I have quite the stack of old reclaimed barnwood in the shop. In the past I have used it on some rustic projects. However, I really wanted to find a way to modernize it a bit. Something I consider pretty modern in the world of woodworking is resin. So, I decided to combine barnwood and resin to make a clock that is out of this world!
Prepare the Wood
Since the reclaimed barnwood that I have still has the old paint on it, I needed to do some work to it before jumping right to the resin. To remove the paint, I have the perfect tool to make it a breeze, a Wagner FURNO 700 heat gun. Using the FURNO 700 set at 650 degrees, I warmed up the surface and then easily used a putty knife to scrape off the paint. After removing the bulk of the paint with the heat gun, I used an 80-grit sanding star and my sanding system with flex shaft to remove any remaining paint and some dirt and debris.
Paint the Wood
The way I decided to use resin to modernize the barnwood was by adding a space nebula to the board. I wanted to show both the old with the new, so I only put the space nebula on half of the board. The half of the board where the space nebula would be needed to be painted a dark color so it could look like the night sky. I mixed black, blue, and purple acrylic paint to get the right shade and painted it onto the barnwood. Once that had dried, I decided to add some stars. I used an embossing tool to create some star fields with a mix of white and light tan acrylic paint. For a few of the stars I used a small paint brush to spread them out a bit and make them stick out.
Make the Resin Galaxy
For making the galaxy, I used a two-part resin and hardener kit that I purchased at the local craft store. I mixed up 8 ounces and divided it amongst 9 smaller cups which contained different colors of metallic powder. The colors I chose to use were: green, blue, red, maroon, copper, pearl white, white glitter, blue-green glow in the dark, and clear. I put down some strips of the green, blue, red, maroon, glitter and glow in the dark to start with.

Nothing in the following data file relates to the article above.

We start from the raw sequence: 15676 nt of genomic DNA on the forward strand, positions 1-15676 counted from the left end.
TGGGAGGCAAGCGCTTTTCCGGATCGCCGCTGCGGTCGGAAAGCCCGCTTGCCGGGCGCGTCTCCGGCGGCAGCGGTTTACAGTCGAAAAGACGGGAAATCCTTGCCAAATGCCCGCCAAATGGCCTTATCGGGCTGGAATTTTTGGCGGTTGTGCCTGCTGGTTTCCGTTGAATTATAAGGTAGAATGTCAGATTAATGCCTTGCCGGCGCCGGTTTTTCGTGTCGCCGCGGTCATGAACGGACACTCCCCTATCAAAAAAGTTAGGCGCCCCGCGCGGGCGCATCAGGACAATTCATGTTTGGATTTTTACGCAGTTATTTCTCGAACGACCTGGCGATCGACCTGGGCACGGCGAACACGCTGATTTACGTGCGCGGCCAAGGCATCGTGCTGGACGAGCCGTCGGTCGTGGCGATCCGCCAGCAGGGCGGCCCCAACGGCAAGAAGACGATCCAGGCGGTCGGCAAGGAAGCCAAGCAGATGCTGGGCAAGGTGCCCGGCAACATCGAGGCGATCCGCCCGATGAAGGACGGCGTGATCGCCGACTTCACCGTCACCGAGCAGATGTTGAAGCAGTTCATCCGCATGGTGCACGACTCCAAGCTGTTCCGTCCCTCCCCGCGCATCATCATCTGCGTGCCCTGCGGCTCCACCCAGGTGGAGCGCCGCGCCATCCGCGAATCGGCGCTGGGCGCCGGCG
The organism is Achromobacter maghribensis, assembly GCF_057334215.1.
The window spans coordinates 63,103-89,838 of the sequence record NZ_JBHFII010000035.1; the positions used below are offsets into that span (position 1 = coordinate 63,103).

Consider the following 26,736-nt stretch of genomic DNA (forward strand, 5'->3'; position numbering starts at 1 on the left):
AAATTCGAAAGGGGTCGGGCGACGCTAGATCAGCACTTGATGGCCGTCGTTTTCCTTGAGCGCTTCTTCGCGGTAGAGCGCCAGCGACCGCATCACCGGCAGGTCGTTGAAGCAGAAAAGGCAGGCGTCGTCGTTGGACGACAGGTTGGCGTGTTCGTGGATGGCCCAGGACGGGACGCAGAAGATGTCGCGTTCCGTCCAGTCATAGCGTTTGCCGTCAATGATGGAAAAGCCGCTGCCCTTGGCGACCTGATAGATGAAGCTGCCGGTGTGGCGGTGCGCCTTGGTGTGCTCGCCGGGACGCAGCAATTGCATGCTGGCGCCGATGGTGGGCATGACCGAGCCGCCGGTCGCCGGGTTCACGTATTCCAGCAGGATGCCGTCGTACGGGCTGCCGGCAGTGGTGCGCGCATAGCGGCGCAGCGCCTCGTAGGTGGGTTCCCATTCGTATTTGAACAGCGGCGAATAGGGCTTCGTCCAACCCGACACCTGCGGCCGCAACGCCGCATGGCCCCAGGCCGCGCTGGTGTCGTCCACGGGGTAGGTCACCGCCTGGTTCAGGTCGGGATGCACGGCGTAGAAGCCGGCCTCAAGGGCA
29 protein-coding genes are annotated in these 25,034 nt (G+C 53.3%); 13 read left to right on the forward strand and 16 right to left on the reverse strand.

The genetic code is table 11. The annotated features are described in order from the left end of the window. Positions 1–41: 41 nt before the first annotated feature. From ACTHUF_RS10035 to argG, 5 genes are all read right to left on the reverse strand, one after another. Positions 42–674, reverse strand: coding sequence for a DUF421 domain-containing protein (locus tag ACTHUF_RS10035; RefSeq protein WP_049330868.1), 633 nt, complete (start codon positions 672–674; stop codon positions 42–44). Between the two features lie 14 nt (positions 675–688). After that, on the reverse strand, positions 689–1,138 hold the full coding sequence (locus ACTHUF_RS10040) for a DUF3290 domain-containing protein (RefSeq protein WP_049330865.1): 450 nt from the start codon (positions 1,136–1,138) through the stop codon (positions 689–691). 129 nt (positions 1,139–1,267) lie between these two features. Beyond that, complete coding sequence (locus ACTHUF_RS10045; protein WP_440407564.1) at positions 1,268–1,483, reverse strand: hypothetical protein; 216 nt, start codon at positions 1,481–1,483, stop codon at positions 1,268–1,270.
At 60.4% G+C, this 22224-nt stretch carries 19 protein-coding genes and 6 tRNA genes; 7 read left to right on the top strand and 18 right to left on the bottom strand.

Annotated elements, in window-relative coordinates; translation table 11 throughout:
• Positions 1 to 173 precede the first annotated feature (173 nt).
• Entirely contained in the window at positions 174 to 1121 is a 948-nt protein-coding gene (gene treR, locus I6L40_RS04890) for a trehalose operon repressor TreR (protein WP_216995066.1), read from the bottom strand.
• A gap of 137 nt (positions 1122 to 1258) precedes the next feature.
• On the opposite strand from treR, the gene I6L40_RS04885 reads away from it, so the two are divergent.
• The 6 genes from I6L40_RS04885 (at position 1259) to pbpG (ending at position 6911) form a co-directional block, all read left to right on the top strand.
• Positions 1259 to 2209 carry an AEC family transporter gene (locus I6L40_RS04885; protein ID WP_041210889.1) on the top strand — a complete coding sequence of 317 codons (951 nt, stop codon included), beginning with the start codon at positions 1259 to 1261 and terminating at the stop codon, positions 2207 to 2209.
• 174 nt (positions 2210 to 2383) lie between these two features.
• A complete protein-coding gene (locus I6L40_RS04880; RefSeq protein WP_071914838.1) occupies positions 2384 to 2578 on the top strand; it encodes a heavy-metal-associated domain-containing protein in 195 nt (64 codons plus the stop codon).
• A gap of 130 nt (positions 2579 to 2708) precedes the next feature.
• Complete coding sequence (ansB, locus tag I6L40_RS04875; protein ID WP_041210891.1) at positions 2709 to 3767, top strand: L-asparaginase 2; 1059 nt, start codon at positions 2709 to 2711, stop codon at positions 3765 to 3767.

Use the Heat Gun
I used my Wagner FURNO 700 heat gun, set at 650 degrees, to heat the resin, remove bubbles, and get the resin to flow. Once it was flowing, I used the FURNO 700 to move and blend the colors. I did this three separate times, doing a variation of colors until I reached the desired look for my galaxy.
Cut the Wood
I worked with a local metal fabricator to design and create a metal frame for the clock. After the resin had cured, I traced the curvature of the frame onto the wood and used my bandsaw to cut it to fit.
Create a Pocket
The wood was thicker than the length of clock mechanism rod, so I used a forstner bit on the drill press to create a pocket for the mechanism to sit in on the back of the clock.
Customize Your Clock Hands
Lastly, since I was not overly impressed with the clock hand designs that are available online or in stores, I worked with a local maker space to make clock hands of a retro design out of thin, but strong plywood. I painted the plywood black with a gold glitter top coat to match the theme of the clock.
Final assembly was rather easy. I used wood screws to attach the wood and resin galaxy to the metal clock frame. Then I simply threaded in the clock mechanism through the wood and added the custom clock hands.
Enjoy Your New Clock
So next time you find yourself with some scrap wood, take a stab at creating your own piece of art or clock that is out of this world!
This sponsored post was created by Freeman Furnishings
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